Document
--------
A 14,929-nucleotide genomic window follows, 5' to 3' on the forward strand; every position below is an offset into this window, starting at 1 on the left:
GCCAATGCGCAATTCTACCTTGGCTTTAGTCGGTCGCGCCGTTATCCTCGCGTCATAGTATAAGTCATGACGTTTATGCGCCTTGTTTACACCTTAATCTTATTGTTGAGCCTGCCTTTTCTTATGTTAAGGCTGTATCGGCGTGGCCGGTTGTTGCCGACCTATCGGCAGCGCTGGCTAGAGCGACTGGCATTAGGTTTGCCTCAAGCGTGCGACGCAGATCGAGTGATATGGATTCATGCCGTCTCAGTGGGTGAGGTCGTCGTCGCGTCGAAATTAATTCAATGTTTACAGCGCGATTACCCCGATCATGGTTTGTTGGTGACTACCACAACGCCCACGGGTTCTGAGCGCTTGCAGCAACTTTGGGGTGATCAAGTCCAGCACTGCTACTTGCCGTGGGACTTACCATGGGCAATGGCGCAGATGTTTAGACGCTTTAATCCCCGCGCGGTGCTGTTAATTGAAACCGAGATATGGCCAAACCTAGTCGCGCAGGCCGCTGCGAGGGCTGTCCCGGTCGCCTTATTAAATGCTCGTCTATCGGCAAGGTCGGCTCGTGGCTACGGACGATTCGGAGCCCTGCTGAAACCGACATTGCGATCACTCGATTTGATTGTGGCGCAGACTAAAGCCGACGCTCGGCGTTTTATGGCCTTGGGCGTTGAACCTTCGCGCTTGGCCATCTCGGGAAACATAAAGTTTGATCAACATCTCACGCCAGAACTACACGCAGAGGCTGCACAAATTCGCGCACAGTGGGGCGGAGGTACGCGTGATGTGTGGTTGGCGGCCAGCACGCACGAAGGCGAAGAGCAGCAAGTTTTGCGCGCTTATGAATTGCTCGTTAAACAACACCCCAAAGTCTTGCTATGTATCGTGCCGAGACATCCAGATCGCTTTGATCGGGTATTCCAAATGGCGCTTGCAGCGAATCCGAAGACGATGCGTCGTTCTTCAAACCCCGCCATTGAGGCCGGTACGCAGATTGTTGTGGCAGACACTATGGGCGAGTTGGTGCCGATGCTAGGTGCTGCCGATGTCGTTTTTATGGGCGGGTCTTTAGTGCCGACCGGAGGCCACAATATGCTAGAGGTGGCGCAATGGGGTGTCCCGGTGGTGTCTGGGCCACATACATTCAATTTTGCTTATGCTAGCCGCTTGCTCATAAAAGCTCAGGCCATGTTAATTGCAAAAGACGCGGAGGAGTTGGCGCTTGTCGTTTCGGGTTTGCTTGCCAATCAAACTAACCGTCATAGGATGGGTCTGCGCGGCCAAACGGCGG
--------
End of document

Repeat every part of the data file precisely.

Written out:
A 14,929-nucleotide genomic window follows, 5' to 3' on the forward strand; every position below is an offset into this window, starting at 1 on the left:
GCCAATGCGCAATTCTACCTTGGCTTTAGTCGGTCGCGCCGTTATCCTCGCGTCATAGTATAAGTCATGACGTTTATGCGCCTTGTTTACACCTTAATCTTATTGTTGAGCCTGCCTTTTCTTATGTTAAGGCTGTATCGGCGTGGCCGGTTGTTGCCGACCTATCGGCAGCGCTGGCTAGAGCGACTGGCATTAGGTTTGCCTCAAGCGTGCGACGCAGATCGAGTGATATGGATTCATGCCGTCTCAGTGGGTGAGGTCGTCGTCGCGTCGAAATTAATTCAATGTTTACAGCGCGATTACCCCGATCATGGTTTGTTGGTGACTACCACAACGCCCACGGGTTCTGAGCGCTTGCAGCAACTTTGGGGTGATCAAGTCCAGCACTGCTACTTGCCGTGGGACTTACCATGGGCAATGGCGCAGATGTTTAGACGCTTTAATCCCCGCGCGGTGCTGTTAATTGAAACCGAGATATGGCCAAACCTAGTCGCGCAGGCCGCTGCGAGGGCTGTCCCGGTCGCCTTATTAAATGCTCGTCTATCGGCAAGGTCGGCTCGTGGCTACGGACGATTCGGAGCCCTGCTGAAACCGACATTGCGATCACTCGATTTGATTGTGGCGCAGACTAAAGCCGACGCTCGGCGTTTTATGGCCTTGGGCGTTGAACCTTCGCGCTTGGCCATCTCGGGAAACATAAAGTTTGATCAACATCTCACGCCAGAACTACACGCAGAGGCTGCACAAATTCGCGCACAGTGGGGCGGAGGTACGCGTGATGTGTGGTTGGCGGCCAGCACGCACGAAGGCGAAGAGCAGCAAGTTTTGCGCGCTTATGAATTGCTCGTTAAACAACACCCCAAAGTCTTGCTATGTATCGTGCCGAGACATCCAGATCGCTTTGATCGGGTATTCCAAATGGCGCTTGCAGCGAATCCGAAGACGATGCGTCGTTCTTCAAACCCCGCCATTGAGGCCGGTACGCAGATTGTTGTGGCAGACACTATGGGCGAGTTGGTGCCGATGCTAGGTGCTGCCGATGTCGTTTTTATGGGCGGGTCTTTAGTGCCGACCGGAGGCCACAATATGCTAGAGGTGGCGCAATGGGGTGTCCCGGTGGTGTCTGGGCCACATACATTCAATTTTGCTTATGCTAGCCGCTTGCTCATAAAAGCTCAGGCCATGTTAATTGCAAAAGACGCGGAGGAGTTGGCGCTTGTCGTTTCGGGTTTGCTTGCCAATCAAACTAACCGTCATAGGATGGGTCTGCGCGGCCAAACGGCGG